“In the interim, a thorough review of the resources and assets needed for such a transition should be explored especially as it relates to the ripple effects placed upon IMPD and other local law enforcement agencies related to staffing, resources and equipment.
“This should include an analysis of any such budgetary allocations, equipment transfers and personnel equivalents made to the Sheriff’s Department when they assumed these responsibilities as part of the merger in 2007.”
Taylor Schaffer, Communications Director for Indianapolis Mayor Joe Hogsett, issued this statement:
“The Sheriff’s Office and IMPD have been talking for some time about shifting these law enforcement duties back to the City, and we look forward to sharing those plans with the Council. We’re confident that IMPD, under the leadership of Chief Roach, will be able to seamlessly take over these functions – likely saving taxpayer dollars in the process.”
Roach said with the mayor’s budget, it will be the first time in a long time his department can plan class sizes.
The mayor’s budget allocates $13 million more to IMPD, in part to help hire 86 new officers. The budget also funds initiatives for the Office of Public Health and Safety and sets aside $250,000 for community crime prevention grants.
The other major component of the mayor’s budget is infrastructure. It includes a four-year plan that will reportedly put more than $500 million into the community by 2021.
Mayor Hogsett also laid out a permanent housing solution for those experiencing homelessness as an administration priority and said they’ll submit appropriations to the council to invest more than $1 million to help more than 600 Carrier employees.
“The budget I propose tonight is not only a balanced budget which eliminates the structural deficit it is a budget that increases investments in our neighborhoods, maintains positive fund balances, grows the fiscal stability fund and holds the line on spending,” Mayor Hogsett said to the city-county council.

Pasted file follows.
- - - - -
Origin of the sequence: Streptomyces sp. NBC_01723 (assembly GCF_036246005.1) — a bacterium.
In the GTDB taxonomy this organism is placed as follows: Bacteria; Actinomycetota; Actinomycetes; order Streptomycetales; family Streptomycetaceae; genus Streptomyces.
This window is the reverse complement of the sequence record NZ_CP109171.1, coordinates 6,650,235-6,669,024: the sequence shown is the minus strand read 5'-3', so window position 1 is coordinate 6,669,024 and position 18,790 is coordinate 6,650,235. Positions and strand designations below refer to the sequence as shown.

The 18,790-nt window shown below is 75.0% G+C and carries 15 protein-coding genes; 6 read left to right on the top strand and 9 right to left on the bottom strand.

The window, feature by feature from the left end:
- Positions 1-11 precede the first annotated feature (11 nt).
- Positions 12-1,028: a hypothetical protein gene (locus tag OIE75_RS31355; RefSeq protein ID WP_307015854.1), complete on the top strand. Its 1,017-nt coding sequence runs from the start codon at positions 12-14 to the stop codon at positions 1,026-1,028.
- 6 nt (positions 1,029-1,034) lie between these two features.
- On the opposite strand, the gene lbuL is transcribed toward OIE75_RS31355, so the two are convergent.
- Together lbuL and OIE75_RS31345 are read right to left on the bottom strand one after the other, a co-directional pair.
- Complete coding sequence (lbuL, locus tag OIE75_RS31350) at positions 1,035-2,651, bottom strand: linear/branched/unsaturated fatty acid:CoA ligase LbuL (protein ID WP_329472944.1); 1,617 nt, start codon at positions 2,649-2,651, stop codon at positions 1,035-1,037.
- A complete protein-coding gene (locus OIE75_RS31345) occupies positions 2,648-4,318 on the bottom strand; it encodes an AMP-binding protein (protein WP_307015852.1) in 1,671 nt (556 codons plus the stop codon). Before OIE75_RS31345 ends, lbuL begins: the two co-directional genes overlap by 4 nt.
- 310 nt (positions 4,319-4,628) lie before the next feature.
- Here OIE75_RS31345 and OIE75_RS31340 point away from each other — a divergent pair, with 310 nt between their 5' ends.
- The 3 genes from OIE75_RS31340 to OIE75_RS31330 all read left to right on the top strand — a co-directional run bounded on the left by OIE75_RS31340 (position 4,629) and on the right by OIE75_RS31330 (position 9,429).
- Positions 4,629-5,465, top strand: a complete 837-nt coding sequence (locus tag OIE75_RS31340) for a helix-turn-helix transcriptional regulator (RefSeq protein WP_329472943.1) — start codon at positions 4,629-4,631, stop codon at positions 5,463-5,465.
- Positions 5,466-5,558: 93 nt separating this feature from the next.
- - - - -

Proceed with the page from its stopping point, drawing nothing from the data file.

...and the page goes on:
The mayor said this is the first structurally balanced budget in a decade. While the city faced a deficit of more than $25 million last year, the most recent budget would leave the city with a surplus of more than $200,000.
“Together we can put our city on sound financial footing for the first time in a decade while once again making the kinds of strategic investments that will transform neighborhoods and keep our community safe. I know that it can happen because I’ve seen the work we can do when we block out the noise of partisanship and focus on what is best for our city,” Mayor Hogsett said.
“We’re willing to work for the next 60 days to help provide a bipartisan viewpoint but how you turn a $50 million deficit into a balanced budget is it’s gonna be interesting. We’re willing to work to make sure Indianapolis has a balanced budget for the next 60 days. It’s almost like a show me type of situation how this budget is really without raising taxes how it’s going to be balanced,” Marion County Republican chairman Sen. Jim Merritt said.
Next, the mayor’s budget will be heard in committee meetings.